Tuesday, July 1
UK BPO in $250-m play for Cambridge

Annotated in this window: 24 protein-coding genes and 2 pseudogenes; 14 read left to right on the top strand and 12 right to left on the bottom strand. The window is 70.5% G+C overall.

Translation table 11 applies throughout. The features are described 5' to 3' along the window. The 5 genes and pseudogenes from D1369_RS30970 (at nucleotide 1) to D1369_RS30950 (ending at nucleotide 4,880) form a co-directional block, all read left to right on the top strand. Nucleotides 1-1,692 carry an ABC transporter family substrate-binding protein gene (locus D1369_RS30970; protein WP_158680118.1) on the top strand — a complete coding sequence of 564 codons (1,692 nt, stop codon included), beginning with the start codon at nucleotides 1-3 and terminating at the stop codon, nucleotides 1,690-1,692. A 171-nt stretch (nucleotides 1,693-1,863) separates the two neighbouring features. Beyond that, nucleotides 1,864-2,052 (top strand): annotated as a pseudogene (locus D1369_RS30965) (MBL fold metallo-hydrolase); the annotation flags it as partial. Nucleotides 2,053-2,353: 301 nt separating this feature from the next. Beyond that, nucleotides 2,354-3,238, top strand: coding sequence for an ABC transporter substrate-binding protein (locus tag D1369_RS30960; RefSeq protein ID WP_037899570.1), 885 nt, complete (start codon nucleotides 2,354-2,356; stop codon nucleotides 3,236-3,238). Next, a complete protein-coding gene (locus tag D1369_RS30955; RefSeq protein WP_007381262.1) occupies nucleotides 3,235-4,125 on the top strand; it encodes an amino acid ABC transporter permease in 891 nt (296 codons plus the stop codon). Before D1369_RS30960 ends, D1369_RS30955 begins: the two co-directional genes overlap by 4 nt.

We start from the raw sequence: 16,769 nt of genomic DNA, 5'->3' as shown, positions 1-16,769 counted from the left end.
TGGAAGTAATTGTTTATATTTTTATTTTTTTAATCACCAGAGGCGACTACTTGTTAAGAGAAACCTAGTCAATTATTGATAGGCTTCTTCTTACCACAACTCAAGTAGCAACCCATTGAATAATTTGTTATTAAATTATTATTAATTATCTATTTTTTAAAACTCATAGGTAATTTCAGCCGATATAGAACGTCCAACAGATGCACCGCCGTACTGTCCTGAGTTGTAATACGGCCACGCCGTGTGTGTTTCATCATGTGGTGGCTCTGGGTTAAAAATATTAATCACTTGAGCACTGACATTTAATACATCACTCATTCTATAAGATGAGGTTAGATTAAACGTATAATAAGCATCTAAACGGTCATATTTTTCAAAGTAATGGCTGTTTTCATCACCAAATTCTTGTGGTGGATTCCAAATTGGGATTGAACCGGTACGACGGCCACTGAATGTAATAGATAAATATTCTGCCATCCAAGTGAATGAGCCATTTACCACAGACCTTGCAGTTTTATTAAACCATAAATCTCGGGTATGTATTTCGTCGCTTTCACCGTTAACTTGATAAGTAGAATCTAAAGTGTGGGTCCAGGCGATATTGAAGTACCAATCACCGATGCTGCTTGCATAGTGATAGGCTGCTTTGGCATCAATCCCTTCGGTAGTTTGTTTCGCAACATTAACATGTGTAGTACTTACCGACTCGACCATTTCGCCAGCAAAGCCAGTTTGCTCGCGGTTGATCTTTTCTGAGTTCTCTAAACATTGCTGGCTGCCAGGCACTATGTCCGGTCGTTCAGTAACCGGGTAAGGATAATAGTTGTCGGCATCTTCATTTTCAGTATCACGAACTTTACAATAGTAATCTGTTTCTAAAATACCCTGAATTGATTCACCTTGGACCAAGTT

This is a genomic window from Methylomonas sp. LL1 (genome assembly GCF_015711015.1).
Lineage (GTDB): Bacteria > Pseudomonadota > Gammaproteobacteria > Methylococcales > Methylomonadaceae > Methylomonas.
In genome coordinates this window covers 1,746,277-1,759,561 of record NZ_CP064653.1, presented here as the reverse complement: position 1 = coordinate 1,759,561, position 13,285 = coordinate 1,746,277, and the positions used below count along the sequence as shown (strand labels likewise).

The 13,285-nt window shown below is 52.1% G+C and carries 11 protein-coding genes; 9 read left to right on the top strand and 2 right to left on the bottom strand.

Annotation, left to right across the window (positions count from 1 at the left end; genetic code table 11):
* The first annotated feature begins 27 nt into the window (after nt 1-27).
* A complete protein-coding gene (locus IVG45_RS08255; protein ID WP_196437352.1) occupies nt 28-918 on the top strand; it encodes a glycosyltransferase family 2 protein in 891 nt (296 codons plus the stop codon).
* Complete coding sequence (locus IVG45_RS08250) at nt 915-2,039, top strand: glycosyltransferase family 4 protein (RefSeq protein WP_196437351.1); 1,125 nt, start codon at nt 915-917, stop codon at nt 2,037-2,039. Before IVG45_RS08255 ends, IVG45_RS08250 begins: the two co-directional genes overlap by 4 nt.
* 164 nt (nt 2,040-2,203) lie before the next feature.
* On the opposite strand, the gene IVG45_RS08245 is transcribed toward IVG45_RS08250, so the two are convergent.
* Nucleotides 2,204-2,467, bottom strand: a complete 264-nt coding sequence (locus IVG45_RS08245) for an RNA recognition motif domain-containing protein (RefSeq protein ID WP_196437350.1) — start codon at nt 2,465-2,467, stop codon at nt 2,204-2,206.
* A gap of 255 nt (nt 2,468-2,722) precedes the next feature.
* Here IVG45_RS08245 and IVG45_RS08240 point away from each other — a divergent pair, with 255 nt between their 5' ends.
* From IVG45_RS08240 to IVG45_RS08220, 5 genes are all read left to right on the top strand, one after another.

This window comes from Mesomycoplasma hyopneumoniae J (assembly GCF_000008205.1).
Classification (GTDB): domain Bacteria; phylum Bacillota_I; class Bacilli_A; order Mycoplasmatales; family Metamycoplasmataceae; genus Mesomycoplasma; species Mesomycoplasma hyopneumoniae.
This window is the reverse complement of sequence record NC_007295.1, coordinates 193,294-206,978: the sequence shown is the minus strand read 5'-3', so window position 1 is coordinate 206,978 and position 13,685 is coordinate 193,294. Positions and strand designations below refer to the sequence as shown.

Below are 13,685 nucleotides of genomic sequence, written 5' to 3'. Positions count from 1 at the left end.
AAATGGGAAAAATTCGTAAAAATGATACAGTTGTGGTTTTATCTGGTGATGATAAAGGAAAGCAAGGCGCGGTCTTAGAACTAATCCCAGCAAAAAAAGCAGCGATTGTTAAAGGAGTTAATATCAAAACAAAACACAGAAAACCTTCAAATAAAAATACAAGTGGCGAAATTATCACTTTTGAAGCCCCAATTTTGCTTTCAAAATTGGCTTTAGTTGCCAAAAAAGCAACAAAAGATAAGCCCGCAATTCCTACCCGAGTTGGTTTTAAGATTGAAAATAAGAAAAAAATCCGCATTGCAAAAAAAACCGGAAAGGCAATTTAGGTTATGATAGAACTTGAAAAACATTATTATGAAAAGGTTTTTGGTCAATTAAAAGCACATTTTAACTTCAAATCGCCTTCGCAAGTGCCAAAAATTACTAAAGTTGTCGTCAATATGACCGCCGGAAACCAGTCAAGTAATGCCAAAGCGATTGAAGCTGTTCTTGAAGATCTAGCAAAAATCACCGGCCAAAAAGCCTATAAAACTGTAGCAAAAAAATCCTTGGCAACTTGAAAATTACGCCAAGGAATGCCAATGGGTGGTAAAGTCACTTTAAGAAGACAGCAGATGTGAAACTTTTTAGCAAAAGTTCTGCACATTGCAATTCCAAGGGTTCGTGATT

Xchanging, London-headquartered pure play BPO giant, is mounting a bid to acquire Cambridge Solutions in a deal valued close to $250 million. However, the promoter-shareholders at one of India’s leading BPO companies are not united on a sellout at the price offered. The FTSE listed $1-billion Xchanging has offered Rs 82 per share to Cambridge promoters pegging the company’s valuation at Rs 913 crore (around $230-250 million), bankers close to the Indian company said. While a set of promoters including the NRI Chanderia family, former Pepsico chairman Chris Sinclair and Cambridge vice-chairman Satyan Patel — who together hold 30% in the company — are learnt to be backing the offer, the company’s largest individual shareholder Ramesh Vangal and ex-McKinsey CEO Rajat Gupta reportedly feel that the bid undervalues the company. Sources said Mr Vangal may be exploring the possibility of structuring a counter offer in the next few weeks, and has not taken a decision on Xchanging’s offer. The Vangal-Gupta combine hold a little over 18% in the Bangalore-based company. While Mr Vangal offered no comment, Mr Patel could not be reached at the time of going to the press. An email query to Cambridge did not elicit response. Cambridge draws bulk of its revenue from BPO and small platform IT services. The company’s BPO operations has a major exposure in the US insurance sector, with roughly 1,600-odd employees in that country. Xchanging’s offer comes at a deep discount to last year’s Carlyle offer that valued the stock at over Rs 130, but presents a significant premium to the prevailing share price. On Monday, the Cambridge share closed marginally higher at Rs 57.05 on BSE. The stock has climbed up from a low of Rs 34.60 in March, but is still way off the Rs 135 level it touched in August 2007. According to banking sources, the Vangal faction feels that Xchanging’s offer price discounts the company’s ‘intrinsic’ value. It questions the logic of selling out at the price offered when Carlyle’s higher offer was rejected over valuation differences. Carlyle, which attempted a buyout deal along with Mr Vangal, gave up after prolonged discussions failed to strike a consensus with all the promoters on price. But, according to a source, the scenario has changed dramatically after the global slowdown, especially with the financial sector in the US bearing the brunt, impacting the business outlook of companies like Cambridge. “This is probably a reason why some promoters are seen pressing the exit button now. And with the rupee losing ground against dollar in recent weeks, there’s bound to be a limited upswing in valuation for the moment at least,” he said. The company’s total headcount is estimated at about 4,600 people. Cambridge reported Rs 1,267 crore topline in FY08 with Rs 8.79 crore loss.